• The SAML tokens will now contain the skypeId directory schema extension (in this example, the app ID for this app is ab603c56068041afb2f6832e2a17e237). The SAML tokens will expose the Skype ID as extension_skypeId.

UI configuration:

  1. Sign in to the Azure portal.

  2. After you've authenticated, choose your Azure AD tenant by selecting it from the top-right corner of the page.

  3. Select Azure Active Directory from the left-hand menu.

  4. Under the Manage section, select App registrations.

  5. Find the application you want to configure optional claims for in the list and select it.

  6. Under the Manage section, select Token configuration.

  7. Select Add optional claim, select the ID token type, select upn from the list of claims, and then select Add.

  8. Select Add optional claim, select the Access token type, select auth_time from the list of claims, then select Add.

  9. From the Token Configuration overview screen, select the pencil icon next to upn, select the Externally authenticated toggle, and then select Save.

  10. Select Add optional claim, select the SAML token type, select extn.skypeID from the list of claims (only applicable if you've created an Azure AD user object called skypeID), and then select Add.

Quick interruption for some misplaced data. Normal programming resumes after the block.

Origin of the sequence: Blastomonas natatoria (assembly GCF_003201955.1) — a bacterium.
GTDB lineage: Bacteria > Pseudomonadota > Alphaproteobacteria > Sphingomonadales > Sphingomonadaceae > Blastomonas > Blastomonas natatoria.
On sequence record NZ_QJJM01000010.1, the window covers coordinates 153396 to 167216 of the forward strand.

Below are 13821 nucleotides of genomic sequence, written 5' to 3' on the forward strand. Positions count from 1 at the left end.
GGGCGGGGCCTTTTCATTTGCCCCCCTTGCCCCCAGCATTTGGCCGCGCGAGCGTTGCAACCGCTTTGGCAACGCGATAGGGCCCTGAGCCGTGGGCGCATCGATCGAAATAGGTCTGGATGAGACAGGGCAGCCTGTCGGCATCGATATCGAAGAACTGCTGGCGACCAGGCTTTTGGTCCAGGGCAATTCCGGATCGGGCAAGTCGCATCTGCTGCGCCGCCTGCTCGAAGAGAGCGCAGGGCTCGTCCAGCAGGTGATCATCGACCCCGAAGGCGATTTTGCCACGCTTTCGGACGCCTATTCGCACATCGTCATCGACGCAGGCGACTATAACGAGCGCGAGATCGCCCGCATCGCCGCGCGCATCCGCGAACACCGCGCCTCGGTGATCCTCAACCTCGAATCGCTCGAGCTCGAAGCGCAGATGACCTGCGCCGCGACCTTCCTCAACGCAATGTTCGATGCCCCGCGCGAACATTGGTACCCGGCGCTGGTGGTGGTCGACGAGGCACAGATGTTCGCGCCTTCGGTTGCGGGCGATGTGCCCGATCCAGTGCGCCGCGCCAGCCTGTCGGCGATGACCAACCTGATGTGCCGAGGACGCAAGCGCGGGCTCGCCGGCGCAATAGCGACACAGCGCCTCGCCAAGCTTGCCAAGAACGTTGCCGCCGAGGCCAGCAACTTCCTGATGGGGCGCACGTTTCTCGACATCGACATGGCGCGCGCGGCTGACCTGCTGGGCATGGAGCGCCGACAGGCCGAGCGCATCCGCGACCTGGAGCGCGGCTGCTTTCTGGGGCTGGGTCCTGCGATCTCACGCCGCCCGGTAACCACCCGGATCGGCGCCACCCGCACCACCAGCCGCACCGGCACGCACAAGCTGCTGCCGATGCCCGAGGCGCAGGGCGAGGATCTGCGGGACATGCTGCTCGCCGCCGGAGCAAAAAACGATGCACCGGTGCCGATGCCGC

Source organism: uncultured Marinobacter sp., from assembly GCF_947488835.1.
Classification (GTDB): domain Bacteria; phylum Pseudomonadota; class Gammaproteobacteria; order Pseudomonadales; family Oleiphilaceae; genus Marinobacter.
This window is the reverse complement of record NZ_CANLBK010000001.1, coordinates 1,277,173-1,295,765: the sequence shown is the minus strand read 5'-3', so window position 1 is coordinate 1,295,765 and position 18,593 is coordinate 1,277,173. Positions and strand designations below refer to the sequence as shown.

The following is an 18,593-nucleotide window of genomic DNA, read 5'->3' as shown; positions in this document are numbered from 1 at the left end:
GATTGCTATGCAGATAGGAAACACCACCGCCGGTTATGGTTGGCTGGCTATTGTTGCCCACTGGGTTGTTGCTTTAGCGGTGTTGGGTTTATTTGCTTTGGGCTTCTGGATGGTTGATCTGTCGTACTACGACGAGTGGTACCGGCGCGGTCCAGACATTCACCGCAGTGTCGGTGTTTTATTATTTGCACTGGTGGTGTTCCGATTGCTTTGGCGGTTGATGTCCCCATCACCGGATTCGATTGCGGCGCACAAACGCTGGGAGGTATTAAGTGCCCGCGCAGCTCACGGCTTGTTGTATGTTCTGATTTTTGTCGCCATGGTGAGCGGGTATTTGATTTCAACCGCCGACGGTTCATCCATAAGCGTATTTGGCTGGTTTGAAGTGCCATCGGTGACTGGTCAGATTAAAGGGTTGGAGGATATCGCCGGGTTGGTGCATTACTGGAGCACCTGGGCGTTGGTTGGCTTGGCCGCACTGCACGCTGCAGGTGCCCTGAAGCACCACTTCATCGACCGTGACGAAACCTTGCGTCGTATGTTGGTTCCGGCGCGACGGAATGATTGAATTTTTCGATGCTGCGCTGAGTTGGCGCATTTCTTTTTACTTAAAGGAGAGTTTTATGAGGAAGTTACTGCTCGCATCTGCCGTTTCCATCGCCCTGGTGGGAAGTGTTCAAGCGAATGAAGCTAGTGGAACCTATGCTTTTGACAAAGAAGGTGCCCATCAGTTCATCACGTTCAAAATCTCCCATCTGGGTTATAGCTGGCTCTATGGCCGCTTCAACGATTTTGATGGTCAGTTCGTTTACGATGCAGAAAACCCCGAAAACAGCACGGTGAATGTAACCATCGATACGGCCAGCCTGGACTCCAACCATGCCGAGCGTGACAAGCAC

Optional claims for SAML token

Manifest configuration:

  1. Sign in to the Azure portal.

  2. After you've authenticated, choose your Azure AD tenant by selecting it from the top-right corner of the page.

  3. Select Azure Active Directory from the left-hand menu.

  4. Find the application you want to configure optional claims for in the list and select it.

  5. Under the Manage section, select Manifest to open the inline manifest editor.

  6. You can directly edit the manifest using this editor. The manifest follows the schema for the Application entity, and automatically formats the manifest once saved. New elements will be added to the OptionalClaims property.

    "optionalClaims": {
        "idToken": [
            {
                "name": "upn",
                "essential": false,
                "additionalProperties": [
                    "include_externally_authenticated_upn"
                ]
            }
        ],
        "accessToken": [
            {
                "name": "auth_time",
                "essential": false
            }
        ],
        "saml2Token": [
            {
                "name": "extension_ab603c56068041afb2f6832e2a17e237_skypeId",
                "source": "user",
                "essential": true
            }
        ]
    }
    
  7. When you're finished updating the manifest, select Save to save the manifest.

Next steps

Learn more about the standard claims provided by Azure AD.